Looking Into The Future of Online Fundraising

By eleventy marketing group

Nonprofit professionals share their vision for the future of digital fundraisingIt’s the time of year when you look ahead. You plan for the year, map out your goals. Put the finishing touches on your marketing and fundraising strategies for the coming months. Decide where and how you will focus your efforts.

Looking down the road one year can be challenging enough for nonprofits. But a new survey asked nonprofit professionals to look ahead 10 years. Their answers provide a good indication of where digital fundraising is headed in the next decade.

In today’s post, we’ll look at some findings from this survey which paint an interesting picture of the future of online fundraising.

About the Survey:

Charity Dynamics surveyed 133 professionals from 68 different nonprofits in fall 2014 to find out what they’re expecting from digital fundraising in the next decade. Their findings are presented in the report The Next 10 Years in Digital Fundraising.

5 Nonprofit Predictions for the Digital Fundraising Future

Here are some key statistics from Charity Dynamics report and what they say about expectations for online fundraising in the coming years:

88% of nonprofit professionals expect digital fundraising to grow from 7% of total fundraising to 20% or more within the next 10 years.

50% of nonprofit professionals expect 30% of donations to come from digital channels 10 years from now.

With new means of digital giving continually emerging (from Apple Pay and Google Wallet to social media donate buttons and Bitcoin) and Web-savvy Millennials set to make up a bigger chunk the donor universe, this seems like a sure bet.

Which is why it’s so important to start testing and optimizing your online efforts now. Get donors on board with your nonprofit online today and you won’t have to try to play catch-up tomorrow.

80% of nonprofit professionals believe the number of charities people give to will increase or stay the same in the next decade.

Obviously, any sort of prediction in this arena is just a guess. You never know what economic or other factors will come into play. But this number does indicate that right now, the outlook is pretty positive from the industry.

The real question may be how donors give in the next decade with an increasing numbers of nonprofits vying for their fundraising dollars across channels. Will they support more causes with smaller donations or focus bigger contributions (and volunteer efforts for that matter) on a smaller number of organizations?

The answer will have a lot to do with how nonprofits choose to build relationships with donors moving forward.

85% of nonprofit professionals feel that social media’s role in fundraising will increase.

If what we’re seeing right now is any indication, peer-to-peer fundraising will play a continually growing role in online fundraising over the next 10 years. And social media will be the communication tool by which a lot of that is accomplished.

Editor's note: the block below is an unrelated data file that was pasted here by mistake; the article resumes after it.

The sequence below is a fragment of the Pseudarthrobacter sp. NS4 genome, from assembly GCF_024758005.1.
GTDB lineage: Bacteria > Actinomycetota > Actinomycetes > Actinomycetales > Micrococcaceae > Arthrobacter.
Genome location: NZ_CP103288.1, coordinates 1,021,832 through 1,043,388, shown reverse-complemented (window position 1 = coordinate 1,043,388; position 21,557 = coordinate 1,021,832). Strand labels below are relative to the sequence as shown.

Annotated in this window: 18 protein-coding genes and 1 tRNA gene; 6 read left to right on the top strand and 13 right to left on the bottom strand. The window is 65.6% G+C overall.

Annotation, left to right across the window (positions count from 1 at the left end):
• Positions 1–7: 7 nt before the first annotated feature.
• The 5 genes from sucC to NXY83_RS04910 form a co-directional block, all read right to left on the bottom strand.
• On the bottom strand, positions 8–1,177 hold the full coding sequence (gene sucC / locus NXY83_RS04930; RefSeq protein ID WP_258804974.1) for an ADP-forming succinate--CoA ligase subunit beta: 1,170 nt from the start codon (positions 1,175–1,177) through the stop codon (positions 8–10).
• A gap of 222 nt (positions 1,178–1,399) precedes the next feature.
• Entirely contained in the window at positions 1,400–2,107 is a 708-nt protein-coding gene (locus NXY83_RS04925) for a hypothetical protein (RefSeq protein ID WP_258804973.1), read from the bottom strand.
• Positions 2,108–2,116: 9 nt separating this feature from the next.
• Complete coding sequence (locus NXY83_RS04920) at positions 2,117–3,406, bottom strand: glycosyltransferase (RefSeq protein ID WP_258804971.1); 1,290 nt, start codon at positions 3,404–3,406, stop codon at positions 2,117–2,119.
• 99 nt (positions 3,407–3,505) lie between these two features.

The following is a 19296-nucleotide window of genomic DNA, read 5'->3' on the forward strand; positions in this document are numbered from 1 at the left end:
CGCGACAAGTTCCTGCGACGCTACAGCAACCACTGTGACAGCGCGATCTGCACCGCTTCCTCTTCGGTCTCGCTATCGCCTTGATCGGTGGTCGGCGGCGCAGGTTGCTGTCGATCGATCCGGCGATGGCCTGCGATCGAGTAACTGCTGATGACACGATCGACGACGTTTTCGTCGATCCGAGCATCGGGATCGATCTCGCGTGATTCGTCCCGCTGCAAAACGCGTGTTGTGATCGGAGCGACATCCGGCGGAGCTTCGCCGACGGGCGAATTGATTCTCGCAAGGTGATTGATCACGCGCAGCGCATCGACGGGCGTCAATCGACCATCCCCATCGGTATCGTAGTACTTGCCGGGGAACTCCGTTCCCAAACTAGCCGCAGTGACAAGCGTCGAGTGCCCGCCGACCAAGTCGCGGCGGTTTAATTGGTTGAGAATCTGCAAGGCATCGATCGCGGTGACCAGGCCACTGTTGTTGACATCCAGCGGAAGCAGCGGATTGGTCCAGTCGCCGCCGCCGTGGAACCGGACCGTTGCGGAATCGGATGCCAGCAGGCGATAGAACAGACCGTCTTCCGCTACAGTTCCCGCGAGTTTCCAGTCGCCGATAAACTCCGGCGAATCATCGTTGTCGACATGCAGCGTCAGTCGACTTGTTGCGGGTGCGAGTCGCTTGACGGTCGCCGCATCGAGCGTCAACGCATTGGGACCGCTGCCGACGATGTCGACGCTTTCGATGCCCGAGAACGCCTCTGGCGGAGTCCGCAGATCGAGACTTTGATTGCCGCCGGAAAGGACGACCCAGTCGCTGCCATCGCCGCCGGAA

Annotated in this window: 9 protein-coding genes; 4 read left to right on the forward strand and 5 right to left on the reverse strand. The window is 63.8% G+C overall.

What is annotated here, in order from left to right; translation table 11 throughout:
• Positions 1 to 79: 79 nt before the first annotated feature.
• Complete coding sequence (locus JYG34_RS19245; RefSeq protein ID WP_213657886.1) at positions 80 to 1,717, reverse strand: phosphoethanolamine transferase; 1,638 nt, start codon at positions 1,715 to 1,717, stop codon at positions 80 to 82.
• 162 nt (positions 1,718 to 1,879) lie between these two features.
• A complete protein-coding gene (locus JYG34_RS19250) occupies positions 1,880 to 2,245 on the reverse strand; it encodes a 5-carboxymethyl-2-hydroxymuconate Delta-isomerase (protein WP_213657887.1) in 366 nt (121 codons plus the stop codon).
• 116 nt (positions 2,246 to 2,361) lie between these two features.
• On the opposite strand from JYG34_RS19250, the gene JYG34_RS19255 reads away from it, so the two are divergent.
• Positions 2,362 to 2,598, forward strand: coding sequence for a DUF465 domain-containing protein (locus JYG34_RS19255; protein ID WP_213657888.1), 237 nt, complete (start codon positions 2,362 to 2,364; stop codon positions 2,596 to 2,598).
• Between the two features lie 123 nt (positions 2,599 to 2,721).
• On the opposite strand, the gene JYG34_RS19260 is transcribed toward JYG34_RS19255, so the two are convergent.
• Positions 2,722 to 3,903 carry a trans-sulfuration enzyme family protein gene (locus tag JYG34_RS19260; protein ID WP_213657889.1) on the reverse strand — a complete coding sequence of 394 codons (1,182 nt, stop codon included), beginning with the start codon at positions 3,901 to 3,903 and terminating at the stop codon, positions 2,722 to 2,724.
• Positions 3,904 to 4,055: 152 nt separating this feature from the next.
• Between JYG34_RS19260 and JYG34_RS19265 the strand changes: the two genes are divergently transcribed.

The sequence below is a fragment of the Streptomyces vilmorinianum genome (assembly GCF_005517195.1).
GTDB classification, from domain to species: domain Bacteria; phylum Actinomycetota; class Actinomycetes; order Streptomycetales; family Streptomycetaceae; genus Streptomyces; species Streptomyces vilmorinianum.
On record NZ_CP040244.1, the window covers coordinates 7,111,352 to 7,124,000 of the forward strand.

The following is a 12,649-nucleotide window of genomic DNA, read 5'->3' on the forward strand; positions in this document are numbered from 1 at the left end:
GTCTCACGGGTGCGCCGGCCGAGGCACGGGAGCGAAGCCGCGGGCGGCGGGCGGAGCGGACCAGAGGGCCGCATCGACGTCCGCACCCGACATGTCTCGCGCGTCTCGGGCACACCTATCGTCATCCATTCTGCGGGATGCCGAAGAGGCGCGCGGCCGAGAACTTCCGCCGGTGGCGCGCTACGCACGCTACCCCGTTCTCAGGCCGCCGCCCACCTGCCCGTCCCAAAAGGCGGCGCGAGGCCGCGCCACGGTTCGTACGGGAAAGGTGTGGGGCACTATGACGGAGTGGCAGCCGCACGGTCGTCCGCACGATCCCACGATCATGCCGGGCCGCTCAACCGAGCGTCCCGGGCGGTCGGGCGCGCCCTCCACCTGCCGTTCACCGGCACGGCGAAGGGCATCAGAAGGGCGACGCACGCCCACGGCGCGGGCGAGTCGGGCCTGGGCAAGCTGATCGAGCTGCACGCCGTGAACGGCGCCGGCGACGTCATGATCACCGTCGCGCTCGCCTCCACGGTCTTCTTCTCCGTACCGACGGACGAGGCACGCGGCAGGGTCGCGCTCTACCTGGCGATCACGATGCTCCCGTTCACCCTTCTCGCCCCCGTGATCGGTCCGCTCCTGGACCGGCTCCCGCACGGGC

We saw in 2014 how social media propelled the Ice Bucket Challenge to $220 million in global donations to ALS. And a recent poll by the Red Cross revealed that 71% of people on social media said they donated to a charity in the past 12 months.

No doubt about it, social media is a powerful fundraising force. As nonprofits think of new creative ways to use social networks, and as new social networks emerge, it’s seems likely social will fuel more giving for nonprofits across the board.

38% of respondents reported they feel websites will remain the top information gathering point for donors.

While the look and function of nonprofit websites will most likely evolve and change over the next 10 years (as they have over the last five years), their use as a key organization information point likely won’t change much. When donors want to know something about a nonprofit, Google or the nonprofit’s website are typically the first places they go.

What’s perhaps more interesting about this question is the next most popular answer given by nonprofit professionals answering this survey: 32% of respondents said the top information gathering point will be something new we haven’t even heard of yet.

If you think of how Facebook, YouTube, Wikipedia and Kickstarter have come along and quickly changed what we do on the Web, that answer makes a lot of sense.

Top Takeaway: Test the Online Fundraising Waters

The Internet has given nonprofits a great means of reaching people and trying new things. Now is the time to do just that. While it’s become commonplace, online fundraising is really still in its infancy. As the percentage of total gifts coming in online increases, that will change.

What does that mean for your nonprofit? It means you will never have a better time to experiment than right now. Take the opportunity to test out an off-the-beaten-path online campaign and/or use social media and peer-to-peer engagement to connect with donors in unique and interesting ways in 2015.

Who knows, you may even develop some best practices or create the next innovative campaign. You may end up shaping the future of online fundraising.

Download the full The Next 10 Years in Digital Fundraising report from Charity Dynamics here.